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ABSG Progress Report on the National Strategy to Reduce Gambling Harms – Year Two

ABSG - Year two Progress Report on the National Strategy to Reduce Gambling Harms

6 - Gambling is not yet fully integrated with local public health activity

There have been a number of positive pilots to demonstrate how harm prevention and support for at risk groups can be integrated with wider services and public health activities. Many of these are referred to elsewhere in this report, and include:

  • Primary Care Gambling Service, which provides professional development learning and resources for GPs
  • Citizens Advice work, funded by GambleAware, to develop systems and training on gambling harms for frontline staff in advice settings
  • Surrey Prisons Gambling Service project, funded by GambleAware, to provide screening and support in custodial settings100
  • Pilot project in Hertfordshire by GamCare to provide specialist support to people in the criminal justice system from arrest through to probation101
  • Personal Finance Research Centre’s development of resources for the financial services sector.

There has also been good progress in the Greater Manchester collaborative102, Leeds City Council collaborative103 and the Glasgow whole systems approach pilot104, reflecting a growing potential for people to come forward for treatment and support from a wide range of settings. The Greater Manchester collaborative held a Gambling Harms Inquiry day to explore how gambling harms arise and how people can be better supported.

Although this represents progress in exploring ways that gambling harm reduction activities can be integrated within existing services, there is still a lot of work to do to achieve national system wide changes and secure long-term funding which is not dependent upon voluntary contributions.

In addition to the constraints associated with the voluntary system of funding, one of the key barriers to progress is a lack of data at local authority level. Without this it is difficult for local authorities, who have responsibility for public health, to identify the communities within their population who are most at risk of harm, develop effective prevention policy and strategies, and make the case for prioritising action.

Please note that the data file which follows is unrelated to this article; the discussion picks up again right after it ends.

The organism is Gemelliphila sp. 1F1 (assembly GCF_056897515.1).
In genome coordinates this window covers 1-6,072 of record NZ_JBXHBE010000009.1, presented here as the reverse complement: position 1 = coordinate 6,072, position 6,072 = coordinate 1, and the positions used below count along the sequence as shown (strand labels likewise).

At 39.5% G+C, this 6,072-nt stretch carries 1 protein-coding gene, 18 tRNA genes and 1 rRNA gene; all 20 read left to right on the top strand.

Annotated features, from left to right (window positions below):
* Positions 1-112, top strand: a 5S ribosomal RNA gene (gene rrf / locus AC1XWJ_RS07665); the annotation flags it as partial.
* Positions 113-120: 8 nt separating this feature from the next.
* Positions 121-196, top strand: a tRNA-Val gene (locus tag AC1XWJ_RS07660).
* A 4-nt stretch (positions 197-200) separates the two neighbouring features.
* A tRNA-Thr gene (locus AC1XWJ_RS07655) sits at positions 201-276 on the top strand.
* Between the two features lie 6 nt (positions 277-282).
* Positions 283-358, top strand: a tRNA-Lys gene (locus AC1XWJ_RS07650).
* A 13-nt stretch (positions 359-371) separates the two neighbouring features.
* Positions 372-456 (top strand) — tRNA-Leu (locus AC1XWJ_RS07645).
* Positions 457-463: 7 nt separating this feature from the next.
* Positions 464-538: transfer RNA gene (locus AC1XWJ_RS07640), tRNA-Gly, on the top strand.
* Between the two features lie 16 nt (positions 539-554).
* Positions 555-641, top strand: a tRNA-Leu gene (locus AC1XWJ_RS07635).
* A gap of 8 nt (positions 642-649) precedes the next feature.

There are some key changes that would help to change this. One is to achieve progress on including a gambling participation and harm questions in the Public Health Outcomes Framework (PHOF) and their equivalents in Scotland and Wales. The PHOF provides annual outcome data for each local authority in England. The information could be obtained via the ONS Labour Force Survey which is UK-wide and as such would also provide consistent data for the devolved nations. Inclusion in PHOF would trigger incentives for local action by local authorities.

Similarly, NHS records do not yet include an option for health practitioners to code gambling harms co-occurring with other harms or mental health conditions. The University College London treatment needs and gap analysis may contribute to the work that needs be led by statutory bodies and we look forward to reporting next year on how this work has been used105.

We acknowledge that slow progress may be because public bodies have had to re-direct resources towards tackling the effects of Covid-19. The long-term impacts of Covid are yet to be fully understood (such as increased household debt, effects on mental health), but the need for robust data especially at local authority level is likely to be important to both national and local public health Covid-19 recovery planning.

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Increased engagement from the financial services sector
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Increased education and awareness raising activity
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